Job ahead: Attracting investment
Entrepreneur Irfan Alam's successful start-up in Bihar won him an audience with US President Barack Obama, and his unique business model that helps richshaw pullers earn more has been adopted by the Madhya Pradesh government.delhi Updated: Nov 25, 2010 01:48 IST
Entrepreneur Irfan Alam's successful start-up in Bihar won him an audience with US President Barack Obama, and his unique business model that helps richshaw pullers earn more has been adopted by the Madhya Pradesh government.
But the Indian Institute of Management Ahmedabad graduate knows it will need more than his success story to attract investment to his state.
"People like Anand Mahindra and Mukesh Ambani told me on the sidelines of our interaction with Obama that they have their eyes on Bihar as an investment destination. But they are waiting and watching. It will need the government to create incentives to lure them. The challenge for the government begins in earnest now," said the 35-year old originally from Begusarai.
Drawing investment to the state is likely to prove one of the biggest challenges for the Nitish Kumar government that today returned to power. But dramatic changes are needed first, argue young entrepreneurs from the state who are a part of Bihar's legendary army of Indian Institute of Technology (IIT)and IIM graduates.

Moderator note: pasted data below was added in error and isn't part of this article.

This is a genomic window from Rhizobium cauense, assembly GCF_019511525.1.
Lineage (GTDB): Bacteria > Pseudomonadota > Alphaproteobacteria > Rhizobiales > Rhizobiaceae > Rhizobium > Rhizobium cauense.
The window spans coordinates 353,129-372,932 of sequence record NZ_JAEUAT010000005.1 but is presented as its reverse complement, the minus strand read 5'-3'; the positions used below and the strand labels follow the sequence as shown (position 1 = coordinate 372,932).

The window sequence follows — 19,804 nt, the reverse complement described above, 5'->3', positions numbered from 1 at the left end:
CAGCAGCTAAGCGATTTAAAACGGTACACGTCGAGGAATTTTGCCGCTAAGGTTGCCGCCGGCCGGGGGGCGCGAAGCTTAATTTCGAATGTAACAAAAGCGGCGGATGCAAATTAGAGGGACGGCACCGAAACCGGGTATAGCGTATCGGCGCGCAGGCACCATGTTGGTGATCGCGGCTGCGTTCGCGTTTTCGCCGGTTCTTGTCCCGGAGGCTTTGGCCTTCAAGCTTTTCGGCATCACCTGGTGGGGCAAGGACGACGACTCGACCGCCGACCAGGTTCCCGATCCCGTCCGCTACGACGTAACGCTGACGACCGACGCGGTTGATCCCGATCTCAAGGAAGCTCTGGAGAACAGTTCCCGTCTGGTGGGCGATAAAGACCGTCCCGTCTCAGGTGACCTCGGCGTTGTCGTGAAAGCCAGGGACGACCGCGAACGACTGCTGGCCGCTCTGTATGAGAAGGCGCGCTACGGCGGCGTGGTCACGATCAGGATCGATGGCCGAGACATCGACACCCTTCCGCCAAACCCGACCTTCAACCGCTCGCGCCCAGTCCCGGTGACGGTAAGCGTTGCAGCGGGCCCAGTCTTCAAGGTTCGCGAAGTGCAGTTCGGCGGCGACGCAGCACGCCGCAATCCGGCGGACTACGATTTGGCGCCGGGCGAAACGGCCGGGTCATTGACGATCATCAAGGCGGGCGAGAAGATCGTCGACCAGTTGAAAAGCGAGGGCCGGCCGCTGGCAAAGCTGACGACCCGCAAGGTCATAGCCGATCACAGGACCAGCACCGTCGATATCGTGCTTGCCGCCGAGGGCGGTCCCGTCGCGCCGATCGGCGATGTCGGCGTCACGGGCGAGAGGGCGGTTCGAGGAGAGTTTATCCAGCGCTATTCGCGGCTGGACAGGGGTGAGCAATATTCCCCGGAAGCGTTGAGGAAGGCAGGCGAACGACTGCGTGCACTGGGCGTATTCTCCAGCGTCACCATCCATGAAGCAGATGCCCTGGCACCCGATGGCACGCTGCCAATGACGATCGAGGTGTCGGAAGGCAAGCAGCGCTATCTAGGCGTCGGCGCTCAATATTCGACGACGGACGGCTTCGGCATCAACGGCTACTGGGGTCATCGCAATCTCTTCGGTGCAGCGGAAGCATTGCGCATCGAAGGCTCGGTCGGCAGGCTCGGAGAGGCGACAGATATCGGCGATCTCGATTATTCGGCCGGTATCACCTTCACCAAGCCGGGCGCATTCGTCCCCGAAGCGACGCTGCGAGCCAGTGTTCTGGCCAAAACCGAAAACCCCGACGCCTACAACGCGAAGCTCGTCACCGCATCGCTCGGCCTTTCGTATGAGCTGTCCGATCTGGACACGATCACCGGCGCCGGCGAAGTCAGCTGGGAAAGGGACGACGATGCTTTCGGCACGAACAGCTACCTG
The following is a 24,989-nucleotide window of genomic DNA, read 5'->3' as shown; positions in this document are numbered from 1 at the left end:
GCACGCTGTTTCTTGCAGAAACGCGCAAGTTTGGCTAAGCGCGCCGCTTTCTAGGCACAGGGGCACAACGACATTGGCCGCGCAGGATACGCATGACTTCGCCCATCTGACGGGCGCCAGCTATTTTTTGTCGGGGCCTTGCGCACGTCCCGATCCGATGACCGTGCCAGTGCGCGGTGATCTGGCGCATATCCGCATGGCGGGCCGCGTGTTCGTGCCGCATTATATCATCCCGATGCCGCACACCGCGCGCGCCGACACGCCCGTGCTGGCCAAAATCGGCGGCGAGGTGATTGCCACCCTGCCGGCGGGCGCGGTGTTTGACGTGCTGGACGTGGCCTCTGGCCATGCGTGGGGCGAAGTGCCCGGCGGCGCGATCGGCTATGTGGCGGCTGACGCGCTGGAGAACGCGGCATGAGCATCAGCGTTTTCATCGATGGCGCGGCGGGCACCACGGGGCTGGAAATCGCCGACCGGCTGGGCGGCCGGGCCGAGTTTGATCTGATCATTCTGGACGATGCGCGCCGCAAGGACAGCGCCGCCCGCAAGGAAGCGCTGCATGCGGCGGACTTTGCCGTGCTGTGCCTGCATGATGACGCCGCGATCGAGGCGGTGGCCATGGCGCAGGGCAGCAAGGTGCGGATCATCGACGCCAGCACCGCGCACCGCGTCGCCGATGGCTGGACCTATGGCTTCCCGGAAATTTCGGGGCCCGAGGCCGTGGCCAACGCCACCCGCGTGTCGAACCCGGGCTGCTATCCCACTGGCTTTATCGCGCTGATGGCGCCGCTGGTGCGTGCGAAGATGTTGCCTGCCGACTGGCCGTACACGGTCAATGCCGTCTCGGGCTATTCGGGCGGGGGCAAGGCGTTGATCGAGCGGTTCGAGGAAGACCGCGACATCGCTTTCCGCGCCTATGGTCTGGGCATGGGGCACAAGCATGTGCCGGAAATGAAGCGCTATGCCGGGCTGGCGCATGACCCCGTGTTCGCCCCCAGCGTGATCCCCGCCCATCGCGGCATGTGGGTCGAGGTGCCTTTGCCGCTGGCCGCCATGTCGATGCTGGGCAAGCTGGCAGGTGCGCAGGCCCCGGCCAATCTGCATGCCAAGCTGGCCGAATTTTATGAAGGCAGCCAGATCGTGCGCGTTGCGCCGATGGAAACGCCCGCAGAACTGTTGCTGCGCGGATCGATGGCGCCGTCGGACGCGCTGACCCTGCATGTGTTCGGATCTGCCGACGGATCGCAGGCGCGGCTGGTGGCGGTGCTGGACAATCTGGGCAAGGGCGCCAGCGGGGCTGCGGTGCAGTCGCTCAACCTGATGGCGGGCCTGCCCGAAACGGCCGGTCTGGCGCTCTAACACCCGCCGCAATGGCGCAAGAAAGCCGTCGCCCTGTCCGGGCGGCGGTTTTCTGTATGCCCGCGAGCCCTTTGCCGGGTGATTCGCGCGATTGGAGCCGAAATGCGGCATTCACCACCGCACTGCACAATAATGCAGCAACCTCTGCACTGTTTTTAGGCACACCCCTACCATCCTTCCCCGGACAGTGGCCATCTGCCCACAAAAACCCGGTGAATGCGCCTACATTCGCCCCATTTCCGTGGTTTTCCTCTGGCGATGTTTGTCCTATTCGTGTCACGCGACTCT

"I think it will take a long time for Bihar to become investment friendly.
First, the mindset of the bureaucracy needs to change. Bureaucrats are worse than politicians and business is still not considered 'good' by them," said Gyanesh Pandey, CEO of Husk Power Systems and graduate of India's youngest IIT in Varanasi.
Husk Power Systems coincidentally tries to tackle what entrepreneurs across the board identified as Bihar's biggest roadblock to attracting investment - the lack of electricity. Pandey started the firm, which produces electricity from husk, with a fellow Bihari and college classmate.
"Even the posh parts of Patna where I stay on an average suffer from four to five hours of power cut a day. Which infrastructure industry can be set up without electricity," Alam questioned.
The state government's "failed land acquisition policy" - where it is seen to have succumbed to political pressures to avoid private firms acquiring land for industry - needs to change, the entrepreneurs argue.
"We had a proposal that could have led to a major manufacturing hub emerging in the state, but the government did not wish to take any risk with land acquisition," said Sumit Mishra, an IIT Delhi graduate born in Gaya, who runs his own consultancy firm.
Bihar also needs to create a single window system for all clearances required to set up industries, Alam said. The state needs to establish top notch higher educational institutions to avoid the outward migration to students to other states, the entrepreneurs argued.